Officials at the USDA received a detailed formal complaint earlier this year regarding Boulder-based Aurora Organic Dairy, one of the nation’s largest producers of organic milk.
Milk from the Colorado dairy winds up in Walmart, Costco and Safeway stores across the country, and consumers pay roughly double the price because it is supposed to be “organic.” But according to the complaint, Aurora was not meeting organic standards.
Obliged to investigate, two officials flew out in June and, by September, the USDA announced that the dairy was in compliance with the rules.
“Aurora Organic Dairy is a 100 percent organic company,” Marc Peperzak, founder and CEO of the company, said after the USDA closed the investigation.
But the USDA investigators who visited Aurora did not conduct a surprise inspection, although they were legally empowered to do so and the allegations warranted one, according to people familiar with organic enforcement procedures who spoke on condition of anonymity to discuss the matter freely.
Instead, USDA officials were in contact with Aurora officials and arranged the review days in advance. Moreover, while the USDA said records proved that the dairy had been operating organically, officials have refused to release those records.
As the sales of organic products have reached more than $47 billion, the USDA’s failure to rigorously investigate complaints about companies that use the “USDA Organic” label has drawn growing criticism.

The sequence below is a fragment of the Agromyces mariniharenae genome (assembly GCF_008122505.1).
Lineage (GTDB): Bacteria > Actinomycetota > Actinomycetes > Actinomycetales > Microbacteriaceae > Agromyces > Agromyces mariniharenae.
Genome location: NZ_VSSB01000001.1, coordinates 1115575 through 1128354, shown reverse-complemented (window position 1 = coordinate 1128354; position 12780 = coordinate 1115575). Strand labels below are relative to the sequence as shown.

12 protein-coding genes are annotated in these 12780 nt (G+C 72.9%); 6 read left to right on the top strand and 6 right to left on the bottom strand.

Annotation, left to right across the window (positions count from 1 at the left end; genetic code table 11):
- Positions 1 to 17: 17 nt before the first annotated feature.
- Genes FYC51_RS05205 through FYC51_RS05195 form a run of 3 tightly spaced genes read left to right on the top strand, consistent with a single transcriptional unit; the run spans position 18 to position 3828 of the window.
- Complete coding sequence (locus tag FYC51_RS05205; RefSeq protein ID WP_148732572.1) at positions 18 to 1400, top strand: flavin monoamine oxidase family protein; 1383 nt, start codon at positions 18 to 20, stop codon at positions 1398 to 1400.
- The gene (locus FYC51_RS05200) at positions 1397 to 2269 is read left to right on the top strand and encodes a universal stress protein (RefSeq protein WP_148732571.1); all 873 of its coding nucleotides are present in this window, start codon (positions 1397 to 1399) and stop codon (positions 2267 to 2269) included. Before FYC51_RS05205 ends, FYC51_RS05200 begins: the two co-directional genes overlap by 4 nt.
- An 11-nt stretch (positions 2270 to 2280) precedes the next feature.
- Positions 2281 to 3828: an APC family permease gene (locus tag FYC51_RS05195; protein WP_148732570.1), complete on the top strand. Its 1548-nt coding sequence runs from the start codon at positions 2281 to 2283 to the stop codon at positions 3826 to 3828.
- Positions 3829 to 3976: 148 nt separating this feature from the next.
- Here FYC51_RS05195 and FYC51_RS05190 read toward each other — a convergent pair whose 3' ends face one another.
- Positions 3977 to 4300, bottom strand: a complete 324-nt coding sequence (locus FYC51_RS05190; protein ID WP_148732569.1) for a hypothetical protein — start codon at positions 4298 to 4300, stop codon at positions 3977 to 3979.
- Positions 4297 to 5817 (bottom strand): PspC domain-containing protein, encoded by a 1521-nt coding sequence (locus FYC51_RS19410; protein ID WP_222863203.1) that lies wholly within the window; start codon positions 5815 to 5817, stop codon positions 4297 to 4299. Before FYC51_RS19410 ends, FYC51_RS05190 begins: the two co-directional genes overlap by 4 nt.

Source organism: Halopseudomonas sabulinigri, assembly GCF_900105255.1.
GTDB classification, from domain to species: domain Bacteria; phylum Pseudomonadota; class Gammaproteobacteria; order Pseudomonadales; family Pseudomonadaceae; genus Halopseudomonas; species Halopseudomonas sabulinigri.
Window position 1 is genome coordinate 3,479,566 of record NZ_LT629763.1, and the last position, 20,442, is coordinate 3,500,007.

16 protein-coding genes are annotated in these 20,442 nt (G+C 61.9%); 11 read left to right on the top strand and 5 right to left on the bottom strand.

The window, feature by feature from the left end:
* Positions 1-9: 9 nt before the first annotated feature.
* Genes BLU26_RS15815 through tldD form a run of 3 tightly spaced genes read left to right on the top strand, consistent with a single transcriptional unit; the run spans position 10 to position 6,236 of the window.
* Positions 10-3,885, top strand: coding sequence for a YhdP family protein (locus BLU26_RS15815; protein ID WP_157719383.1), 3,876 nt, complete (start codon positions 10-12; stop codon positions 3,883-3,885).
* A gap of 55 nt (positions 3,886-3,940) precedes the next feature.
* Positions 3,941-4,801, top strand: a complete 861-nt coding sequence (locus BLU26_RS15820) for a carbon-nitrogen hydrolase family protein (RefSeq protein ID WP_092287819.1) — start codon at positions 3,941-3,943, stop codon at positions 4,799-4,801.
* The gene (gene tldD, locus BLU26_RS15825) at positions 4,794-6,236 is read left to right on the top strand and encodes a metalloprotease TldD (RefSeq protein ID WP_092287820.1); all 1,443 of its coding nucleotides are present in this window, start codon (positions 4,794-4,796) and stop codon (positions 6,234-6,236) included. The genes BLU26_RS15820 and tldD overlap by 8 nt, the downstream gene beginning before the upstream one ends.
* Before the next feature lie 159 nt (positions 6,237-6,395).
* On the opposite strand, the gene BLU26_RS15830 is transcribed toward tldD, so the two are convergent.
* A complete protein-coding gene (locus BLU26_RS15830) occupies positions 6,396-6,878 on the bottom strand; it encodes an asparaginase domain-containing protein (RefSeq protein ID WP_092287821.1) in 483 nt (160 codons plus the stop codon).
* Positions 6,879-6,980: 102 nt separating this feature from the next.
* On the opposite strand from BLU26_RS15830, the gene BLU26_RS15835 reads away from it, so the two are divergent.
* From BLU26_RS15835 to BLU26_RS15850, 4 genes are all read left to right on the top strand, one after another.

“No wonder the inspectors didn’t find any problems,” said Francis Thicke, a farmer, soil scientist and former member of the USDA’s organic advisory board. “How smart was it to tell Aurora, ‘Hey, we’re coming. Get your ducks in a row’? I don’t know that they have a clue what they’re doing.”
“The investigators should have gone in unannounced — they should have shown up at the door with a subpoena and said, ‘Give us your records,’ ” said Richard Mathews, former assistant deputy of the USDA office that oversees the organic program. He investigated Aurora for the USDA 10 years ago and cited the company for 14 “willful” violations.
“We consider unannounced inspections to be a critical component of a labeling program’s verification system,” said Charlotte Vallaeys, a senior policy analyst at Consumer Reports. “Unannounced inspections would be especially important if a complaint has been received, and could be investigated by showing up unannounced.”
USDA officials declined to comment on the timing of the inspection. Officials at Aurora likewise declined to comment for this story.
The complaint regarding Aurora had come from the Cornucopia Institute, a watchdog organization. It requested an investigation of Aurora, noting that the USDA had identified violations at Aurora previously. The complaint cited a Washington Post report showing that Aurora’s herds were not being grass-fed as required, and that a chemical analysis of the Aurora milk indicated that on key measures it was more like conventional than other organic brands.
Exactly what the inspectors saw at Aurora, and whether they had significant experience in agricultural investigations, have not been detailed by the USDA.
But some are skeptical.
“The USDA is not doing adequate enforcement,” Mathews said.